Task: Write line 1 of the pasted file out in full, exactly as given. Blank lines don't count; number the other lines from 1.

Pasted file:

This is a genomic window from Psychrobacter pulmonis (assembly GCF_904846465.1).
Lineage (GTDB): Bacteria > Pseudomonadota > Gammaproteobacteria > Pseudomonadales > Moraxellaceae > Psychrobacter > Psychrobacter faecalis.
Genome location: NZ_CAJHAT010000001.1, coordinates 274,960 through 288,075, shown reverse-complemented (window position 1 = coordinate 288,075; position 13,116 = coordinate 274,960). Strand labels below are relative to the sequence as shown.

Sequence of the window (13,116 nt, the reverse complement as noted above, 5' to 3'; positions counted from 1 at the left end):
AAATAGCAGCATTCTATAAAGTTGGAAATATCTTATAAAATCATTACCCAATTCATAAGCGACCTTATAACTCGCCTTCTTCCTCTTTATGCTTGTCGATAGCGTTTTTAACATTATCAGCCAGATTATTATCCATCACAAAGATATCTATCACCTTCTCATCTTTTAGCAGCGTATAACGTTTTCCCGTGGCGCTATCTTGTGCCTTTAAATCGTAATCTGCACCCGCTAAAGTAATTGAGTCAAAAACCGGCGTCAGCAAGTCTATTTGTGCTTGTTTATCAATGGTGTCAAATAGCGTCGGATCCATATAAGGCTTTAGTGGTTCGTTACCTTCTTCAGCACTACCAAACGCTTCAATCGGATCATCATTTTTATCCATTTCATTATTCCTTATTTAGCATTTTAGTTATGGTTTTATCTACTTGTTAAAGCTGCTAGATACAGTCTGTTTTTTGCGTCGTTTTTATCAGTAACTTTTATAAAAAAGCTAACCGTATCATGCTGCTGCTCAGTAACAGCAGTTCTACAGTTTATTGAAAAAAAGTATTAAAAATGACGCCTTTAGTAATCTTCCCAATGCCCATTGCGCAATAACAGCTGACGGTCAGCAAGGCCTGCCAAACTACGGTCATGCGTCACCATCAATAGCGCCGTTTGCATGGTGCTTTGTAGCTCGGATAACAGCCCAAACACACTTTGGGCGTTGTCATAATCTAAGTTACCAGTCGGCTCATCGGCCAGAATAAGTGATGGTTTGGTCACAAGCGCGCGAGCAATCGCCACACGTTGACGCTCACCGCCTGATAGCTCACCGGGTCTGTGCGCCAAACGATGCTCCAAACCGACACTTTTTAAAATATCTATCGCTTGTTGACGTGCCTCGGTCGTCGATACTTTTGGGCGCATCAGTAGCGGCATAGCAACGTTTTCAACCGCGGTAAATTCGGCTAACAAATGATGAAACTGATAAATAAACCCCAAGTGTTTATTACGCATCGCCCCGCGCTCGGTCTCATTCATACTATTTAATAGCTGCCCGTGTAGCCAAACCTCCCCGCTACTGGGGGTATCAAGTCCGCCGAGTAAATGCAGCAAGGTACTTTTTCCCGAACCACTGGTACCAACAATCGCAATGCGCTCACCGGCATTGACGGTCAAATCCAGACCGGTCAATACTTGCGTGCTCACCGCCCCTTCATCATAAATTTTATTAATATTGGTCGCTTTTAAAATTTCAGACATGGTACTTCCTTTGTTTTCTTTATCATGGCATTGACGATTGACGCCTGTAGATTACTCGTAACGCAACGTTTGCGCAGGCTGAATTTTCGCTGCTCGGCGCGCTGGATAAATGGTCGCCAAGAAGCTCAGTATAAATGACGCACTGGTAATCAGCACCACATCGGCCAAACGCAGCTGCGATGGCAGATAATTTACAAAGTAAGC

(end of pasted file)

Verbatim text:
This is a genomic window from Psychrobacter pulmonis (assembly GCF_904846465.1).